KFF Daily Global Health Policy Report
In The News
- Experts Discuss HIV/AIDS Funding, Gaps During AIDS 2018 Press Conference
MedPage Today: Gaps in Global HIV Research Funding Threaten Progress
“…The Miles to Go report from UNAIDS issued last week detailed a $6 billion funding gap between what is required to reach the Fast Track 2020 targets, which require a scaling up in both spending and efficiency. ‘To put it into perspective, $6 billion is the entire amount that the U.S. provides each year, so to fill that gap, the U.S. would have to double what it’s doing and that’s not going to happen,’ Jennifer Kates, PhD, of the Kaiser Family Foundation said at a press conference at the International AIDS Conference…” (Walker, 7/25).
- Researchers, Officials Discuss PEPFAR Successes At AIDS 2018
NPR: Praise For The Global HIV Program That Trump Wants To Cut
“The 22nd annual International AIDS Conference is currently underway in Amsterdam. And several studies are looking at the U.S. government’s largest foreign HIV program: the President’s Emergency Plan for AIDS Relief, or PEPFAR. The multi-billion dollar program to combat HIV and AIDS globally has been slated for cuts by the Trump administration. But researchers and African health officials credit the program started by President George W. Bush with helping to change the trajectory of the AIDS epidemic. … So far, … Congress has resisted those proposed budgetary cuts” (Beaubien, 7/25).
- Public, Private Entities Launch Coalition Focusing On Access To HIV Treatment, Diagnosis For Men
Devex: Launch of $1.2B coalition to expand HIV services for men
“A group of major HIV/AIDS donors, NGOs, and pharmaceutical companies have joined forces to launch a $1.2 billion coalition to expand the diagnosis and treatment of HIV infections among men, who are currently less likely to be accessing these services. The MenStar coalition brings together the Elton John AIDS Foundation; the United States President’s Emergency Plan for AIDS Relief; Unitaid; the Global Fund to Fight AIDS, Tuberculosis and Malaria; the Children’s Investment Fund Foundation; Johnson & Johnson; and Gilead Sciences around the issue of how to get more men, especially those aged between 24-35, accessing HIV testing and treatment…” (Edwards, 7/26).
- Media Outlets Report On Range Of HIV/AIDS-Related Issues, Developments Emerging From AIDS 2018
aidsmap: Criminalization of HIV high on agenda at AIDS 2018 (Weait, 7/24).
SciDev.Net: HIV research missing focus on young women (Vesper, 7/25).
Science: ‘It’s sobering’: A once-exciting HIV cure strategy fails its test in people (Cohen, 7/25).
- HIV/AIDS Community Members Split On Discussion To Move Next International Conference Out Of U.S. Because Of Trump Administration Policies
San Francisco Business Times: Citing Trump policies, movement builds to shift important AIDS meeting from Bay Area
“A call to move a biennial international AIDS conference from the Bay Area because of Trump administration policies, including restrictions on potential attendees and the impact of those policies on attempts to halt the spread of HIV globally, is splitting the AIDS community. When organizers of the International AIDS Conference said in March that the meeting was returning for the first time in 30 years to San Francisco and Oakland in 2020, they hailed it as a defining moment in the battle against the AIDS virus. … But a growing number of organizations and individuals say the conference, attended by 15,000-plus HIV researchers, activists, and patients from around the world, should be moved from the United States. They say President Donald Trump’s policies restrict some potential attendees traveling from other countries, hurt transgender people, and threaten prevention and treatment efforts globally…” (Leuty, 7/25).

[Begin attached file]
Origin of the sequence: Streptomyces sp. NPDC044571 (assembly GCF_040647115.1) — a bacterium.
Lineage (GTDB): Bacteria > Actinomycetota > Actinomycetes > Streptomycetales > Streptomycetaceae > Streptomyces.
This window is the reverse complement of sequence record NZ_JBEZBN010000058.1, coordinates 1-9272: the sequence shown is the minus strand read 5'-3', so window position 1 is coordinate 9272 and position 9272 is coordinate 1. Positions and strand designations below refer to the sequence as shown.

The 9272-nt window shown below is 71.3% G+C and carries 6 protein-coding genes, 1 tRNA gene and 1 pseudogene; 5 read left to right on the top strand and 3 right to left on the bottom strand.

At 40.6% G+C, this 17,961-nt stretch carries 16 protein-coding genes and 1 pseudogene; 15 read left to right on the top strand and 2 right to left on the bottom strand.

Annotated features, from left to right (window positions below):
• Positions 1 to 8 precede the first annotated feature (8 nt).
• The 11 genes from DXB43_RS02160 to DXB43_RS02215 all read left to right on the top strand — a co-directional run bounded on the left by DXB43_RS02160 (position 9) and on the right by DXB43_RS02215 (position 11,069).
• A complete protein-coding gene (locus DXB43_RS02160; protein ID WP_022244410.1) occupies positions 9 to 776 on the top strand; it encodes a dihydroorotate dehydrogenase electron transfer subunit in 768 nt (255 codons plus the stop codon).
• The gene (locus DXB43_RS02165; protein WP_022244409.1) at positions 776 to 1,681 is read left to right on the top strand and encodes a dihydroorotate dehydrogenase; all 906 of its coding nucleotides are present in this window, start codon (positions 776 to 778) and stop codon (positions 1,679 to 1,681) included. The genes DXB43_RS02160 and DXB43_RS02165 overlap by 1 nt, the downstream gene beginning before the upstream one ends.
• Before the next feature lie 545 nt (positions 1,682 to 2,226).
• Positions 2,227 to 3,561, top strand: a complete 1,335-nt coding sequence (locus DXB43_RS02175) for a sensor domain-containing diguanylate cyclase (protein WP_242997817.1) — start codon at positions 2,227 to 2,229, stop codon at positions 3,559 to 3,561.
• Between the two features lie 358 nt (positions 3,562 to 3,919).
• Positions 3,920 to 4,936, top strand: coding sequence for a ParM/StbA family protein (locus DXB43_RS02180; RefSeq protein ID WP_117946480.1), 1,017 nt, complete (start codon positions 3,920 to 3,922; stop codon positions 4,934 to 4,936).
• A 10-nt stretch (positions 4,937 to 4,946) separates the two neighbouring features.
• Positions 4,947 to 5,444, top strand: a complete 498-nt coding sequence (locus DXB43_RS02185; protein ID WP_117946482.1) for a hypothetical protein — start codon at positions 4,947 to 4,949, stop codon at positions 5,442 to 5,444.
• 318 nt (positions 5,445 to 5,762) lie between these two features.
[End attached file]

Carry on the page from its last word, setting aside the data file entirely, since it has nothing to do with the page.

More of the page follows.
- VOA's Africa 54 Speaks With MSH Expert About Future Of PEPFAR
VOA News: Africa 54
VOA’s Africa 54 host Vincent Makori speaks with Faustine Wabwire, senior policy and advocacy manager at the Management Sciences for Health, about the future of PEPFAR. The segment begins at minute 3:28 (7/11).
- HuffPost Examines U.S., Advocates' Positions On TRIPS Flexibilities In U.N. Draft Declaration On TB
HuffPost: Global Health Community Says The U.S. Is Picking Big Business Over Patients Again
“The global health community has once again found itself in a familiar position: fighting the U.S. on a policy previously seen as a no-brainer. … Despite being the top single-country funder by far in the worldwide fight against TB, the U.S. is on the defensive as other member nations push standard access-to-treatment language in a proposed declaration on fighting TB. Echoing recent moves by the U.S. delegation — such as its resistance to a breastfeeding resolution this year, and lesser-known fights over livestock antibiotics and sugary-drink taxes — the U.S. has ended up taking a solitary stand for the pharmaceutical industry over TB patients, experts say…” (Weber, 7/26).
- Global Financing Facility's First Annual Report Details Results In Tanzania, DRC, Cameroon
Devex: GFF report shows promising maternal and child health results
“The Global Financing Facility’s first annual report, released Tuesday, shows promising results from its early front-runner countries, including Tanzania, the Democratic Republic of the Congo, and Cameroon. Those three countries are profiled in depth in the report with key results and learning, while core indicator profiles are published for 13 other partner countries in which GFF has been operating but doesn’t yet have enough data. … GFF is currently operating in 27 countries, but 10 of those joined last November and Mali joined last month, so progress data is not yet available for those 11. GFF aims to eventually increase its partnerships to 50 countries…” (Welsh, 7/25).